Wikipedia has become a source of knowledge for folks, and while it's not a bulletproof source by any stretch of the imagination, it might house rather uncomfortable truths which some states might want to bury. As it would appear, instead of going Turkey's route and outright blocking the site entirely, China is taking another approach by building its own version.
Based on information from the country's "Encyclopaedia of China", first published in 1993 in paperback, then released as a second edition in 2012, this project will bring together "the biggest, most high-quality author team in the world", according to Yang Muzhi, editor-in-chief of the site and chairman of the Book and Periodicals Distribution Association of China.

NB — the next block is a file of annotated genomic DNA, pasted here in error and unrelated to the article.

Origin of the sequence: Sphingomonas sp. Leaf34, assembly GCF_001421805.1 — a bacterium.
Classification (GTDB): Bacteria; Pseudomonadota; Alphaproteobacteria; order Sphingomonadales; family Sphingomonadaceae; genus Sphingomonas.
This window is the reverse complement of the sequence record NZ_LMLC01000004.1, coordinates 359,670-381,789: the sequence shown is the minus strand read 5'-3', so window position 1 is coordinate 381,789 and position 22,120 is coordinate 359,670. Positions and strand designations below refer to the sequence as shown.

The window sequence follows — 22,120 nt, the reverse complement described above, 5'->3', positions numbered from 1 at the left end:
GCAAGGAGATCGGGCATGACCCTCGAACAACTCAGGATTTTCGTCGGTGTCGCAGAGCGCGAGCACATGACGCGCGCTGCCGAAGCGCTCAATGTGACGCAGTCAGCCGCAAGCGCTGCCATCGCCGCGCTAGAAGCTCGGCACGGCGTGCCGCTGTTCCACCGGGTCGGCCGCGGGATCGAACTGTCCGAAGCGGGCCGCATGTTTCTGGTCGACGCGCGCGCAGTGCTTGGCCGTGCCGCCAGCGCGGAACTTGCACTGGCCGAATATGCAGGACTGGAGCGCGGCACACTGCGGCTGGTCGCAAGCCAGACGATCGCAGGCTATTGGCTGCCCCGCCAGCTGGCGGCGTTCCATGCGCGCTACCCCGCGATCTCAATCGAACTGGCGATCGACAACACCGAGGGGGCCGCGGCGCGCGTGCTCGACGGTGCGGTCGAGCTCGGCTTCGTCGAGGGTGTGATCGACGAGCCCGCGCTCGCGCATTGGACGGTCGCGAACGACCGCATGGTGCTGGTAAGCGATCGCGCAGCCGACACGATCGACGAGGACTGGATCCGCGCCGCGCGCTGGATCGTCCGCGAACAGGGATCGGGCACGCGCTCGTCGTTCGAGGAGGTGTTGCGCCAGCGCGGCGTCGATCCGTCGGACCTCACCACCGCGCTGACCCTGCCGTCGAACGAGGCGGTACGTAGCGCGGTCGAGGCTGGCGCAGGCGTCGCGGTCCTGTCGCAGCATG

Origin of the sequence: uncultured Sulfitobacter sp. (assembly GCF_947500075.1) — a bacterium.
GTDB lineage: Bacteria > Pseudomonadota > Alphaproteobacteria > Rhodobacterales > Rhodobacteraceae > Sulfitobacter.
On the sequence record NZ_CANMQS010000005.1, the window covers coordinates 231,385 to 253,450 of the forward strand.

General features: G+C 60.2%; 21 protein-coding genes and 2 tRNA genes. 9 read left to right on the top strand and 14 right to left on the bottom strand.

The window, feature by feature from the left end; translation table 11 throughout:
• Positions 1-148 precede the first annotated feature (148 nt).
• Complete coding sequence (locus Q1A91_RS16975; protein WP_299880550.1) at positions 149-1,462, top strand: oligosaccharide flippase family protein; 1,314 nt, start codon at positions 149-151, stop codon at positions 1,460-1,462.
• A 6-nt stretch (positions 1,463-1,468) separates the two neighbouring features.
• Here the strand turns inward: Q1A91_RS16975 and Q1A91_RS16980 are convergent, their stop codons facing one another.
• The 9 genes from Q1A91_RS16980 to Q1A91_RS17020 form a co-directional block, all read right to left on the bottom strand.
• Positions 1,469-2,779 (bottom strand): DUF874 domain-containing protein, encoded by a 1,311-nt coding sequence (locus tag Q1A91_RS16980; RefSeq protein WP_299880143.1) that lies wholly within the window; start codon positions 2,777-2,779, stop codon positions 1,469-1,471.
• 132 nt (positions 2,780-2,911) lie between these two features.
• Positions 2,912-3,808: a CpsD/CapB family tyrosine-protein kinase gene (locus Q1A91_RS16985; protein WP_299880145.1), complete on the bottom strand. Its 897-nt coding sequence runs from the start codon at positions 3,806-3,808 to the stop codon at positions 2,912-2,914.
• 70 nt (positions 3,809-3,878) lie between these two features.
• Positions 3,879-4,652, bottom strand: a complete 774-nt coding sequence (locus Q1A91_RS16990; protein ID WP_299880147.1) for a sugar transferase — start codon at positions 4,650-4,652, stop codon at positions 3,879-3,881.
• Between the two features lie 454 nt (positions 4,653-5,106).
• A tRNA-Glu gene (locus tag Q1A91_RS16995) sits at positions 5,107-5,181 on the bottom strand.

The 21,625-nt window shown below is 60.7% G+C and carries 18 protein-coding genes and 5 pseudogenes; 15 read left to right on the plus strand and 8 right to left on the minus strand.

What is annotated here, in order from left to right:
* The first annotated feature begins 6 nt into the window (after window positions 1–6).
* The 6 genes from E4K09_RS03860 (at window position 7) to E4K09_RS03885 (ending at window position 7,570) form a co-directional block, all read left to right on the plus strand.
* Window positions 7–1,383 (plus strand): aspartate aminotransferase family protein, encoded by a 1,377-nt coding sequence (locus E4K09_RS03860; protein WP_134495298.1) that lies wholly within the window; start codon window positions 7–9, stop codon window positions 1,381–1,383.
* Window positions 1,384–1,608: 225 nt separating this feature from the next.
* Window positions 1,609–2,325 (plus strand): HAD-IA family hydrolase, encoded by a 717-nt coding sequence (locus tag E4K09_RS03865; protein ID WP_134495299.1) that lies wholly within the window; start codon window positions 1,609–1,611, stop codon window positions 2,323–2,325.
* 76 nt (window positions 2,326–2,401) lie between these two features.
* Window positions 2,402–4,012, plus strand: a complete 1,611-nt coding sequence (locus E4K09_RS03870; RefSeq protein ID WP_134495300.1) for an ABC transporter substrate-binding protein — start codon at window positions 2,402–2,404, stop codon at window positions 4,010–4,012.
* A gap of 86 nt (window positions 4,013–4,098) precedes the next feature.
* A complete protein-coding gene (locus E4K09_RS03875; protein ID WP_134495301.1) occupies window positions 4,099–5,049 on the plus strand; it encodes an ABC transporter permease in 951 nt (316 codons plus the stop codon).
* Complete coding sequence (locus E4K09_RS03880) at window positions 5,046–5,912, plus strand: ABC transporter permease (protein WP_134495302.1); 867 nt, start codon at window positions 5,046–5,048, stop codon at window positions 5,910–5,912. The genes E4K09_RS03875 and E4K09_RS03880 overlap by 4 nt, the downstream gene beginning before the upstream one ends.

It's important to note that while parts of Wikipedia are accessible in China, some key pages like the ones about the Dalai Lama and President Xi Jinping are blocked. To circumvent the need to block parts of the site, Chinese authorities have reportedly gathered 20,000 people to create 300,000 entries of around 1,000 words each for this new knowledge portal.
Of course, not anyone will be able to contribute, as these 300,000 articles will come from selected scholars at state-run universities. According to the same Mr. Yang, the project aims to create what he calls a "Great Wall of culture". The impetus to make a state-sanctioned Wikipedia equivalent was, Yang says, international pressure for China to guide "the public and society" by creating its own platform.
Though the idea of a state-owned Wiki alternative had sprung into the minds of authorities as far back as 2011, it seems work on it has begun only recently. All we can do now is wait until next year and see what the final result is going to look like.